SEL is a hot topic in education circles today, and it should be, writes reviewer Rita Platt. If you are looking for lesson plans and ideas to help you boost social and emotional learning, Boost Emotional Intelligence in Students will be a great addition to your toolkit.
Category: Social & Emotional Learning
The content of “Teaching Kids to Thrive” will help teach students positive ways to think, practice executive functioning skills, and create a culture of caring and responsibility. Linda Biondi describes why she found it to be one of the most empowering books she’s read.
Amber Chandler’s The Flexible SEL Classroom marries SEL with academics in a way that feels fresh, best-practice based, and perhaps most importantly, very practical, writes educator Rita Platt, adding that each chapter offers ready-to-use classroom strategies.
Moment to Moment helps educators empower students to recognize what may “trigger” a behavior problem and how to react positively in that moment. Linda Biondi says teachers will benefit from the case studies of several student types that are followed through the book.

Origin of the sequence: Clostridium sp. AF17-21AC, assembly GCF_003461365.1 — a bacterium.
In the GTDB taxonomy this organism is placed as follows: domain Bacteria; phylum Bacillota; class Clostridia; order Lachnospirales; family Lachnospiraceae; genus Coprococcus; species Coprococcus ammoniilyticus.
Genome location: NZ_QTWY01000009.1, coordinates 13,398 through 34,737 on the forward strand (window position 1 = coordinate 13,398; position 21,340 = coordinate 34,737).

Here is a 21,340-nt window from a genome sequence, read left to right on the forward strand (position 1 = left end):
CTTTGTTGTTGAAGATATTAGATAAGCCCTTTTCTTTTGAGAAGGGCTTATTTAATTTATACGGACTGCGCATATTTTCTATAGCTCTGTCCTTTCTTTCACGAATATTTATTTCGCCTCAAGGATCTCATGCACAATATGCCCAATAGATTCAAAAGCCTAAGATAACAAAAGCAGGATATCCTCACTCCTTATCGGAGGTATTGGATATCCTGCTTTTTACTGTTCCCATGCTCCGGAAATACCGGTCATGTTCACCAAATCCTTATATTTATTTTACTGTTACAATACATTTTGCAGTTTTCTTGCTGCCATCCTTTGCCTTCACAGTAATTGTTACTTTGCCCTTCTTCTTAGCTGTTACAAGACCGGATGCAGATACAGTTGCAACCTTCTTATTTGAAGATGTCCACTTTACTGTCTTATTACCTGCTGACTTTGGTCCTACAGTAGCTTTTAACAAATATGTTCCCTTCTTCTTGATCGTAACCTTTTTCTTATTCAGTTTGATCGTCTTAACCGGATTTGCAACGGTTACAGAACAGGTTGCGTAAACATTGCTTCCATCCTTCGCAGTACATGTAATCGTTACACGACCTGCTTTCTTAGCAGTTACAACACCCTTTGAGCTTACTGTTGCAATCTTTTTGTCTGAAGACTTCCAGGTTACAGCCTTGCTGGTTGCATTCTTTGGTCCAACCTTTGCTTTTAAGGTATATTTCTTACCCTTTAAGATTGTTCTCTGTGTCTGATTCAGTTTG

Debbie Silver and Dedra Stafford offer a detailed look at social-emotional learning in Teaching Kids to Thrive. Veteran teacher David Bever finds the up-to-the-minute research coupled with extensive strategies a winning combination for boosting SEL practice.
In Teaching Kids to Thrive, says special education teacher-coach Laura Von Staden, Debbie Silver and Dedra Stafford provide a great book, full of research and resources, that craftily ties together the theories and research on vital, overlapping SEL skills.
Carla Tantillo Philibert’s Everyday SEL in Middle School gives SEL implementation guidelines and brief lessons to help educators in classrooms and schoolwide meet their students’ social and emotional needs, says former teacher/now principal Tonya Curt-Hoard.
Carla Tantillo Philibert’s Everyday SEL in Elementary School gives inspiring, practical advice and lessons to help educators in classrooms and schoolwide meet their students’ social and emotional needs, says upper elementary teacher Linda Biondi.
Arguing that empathy is composed of teachable habits that can be practiced and developed, Michele Borba offers parents and teachers many tools to help children grow in their awareness of the needs of others. Mary Thompson finds the age-aligned ideas helpful.
I, Me, You, We: Individuality Versus Conformity offers teachers intellectually challenging ELA and arts lessons for gifted middle schoolers. Educator Amy Cummings saw less emphasis on self understanding than expected but found almost unlimited ideas for her classroom.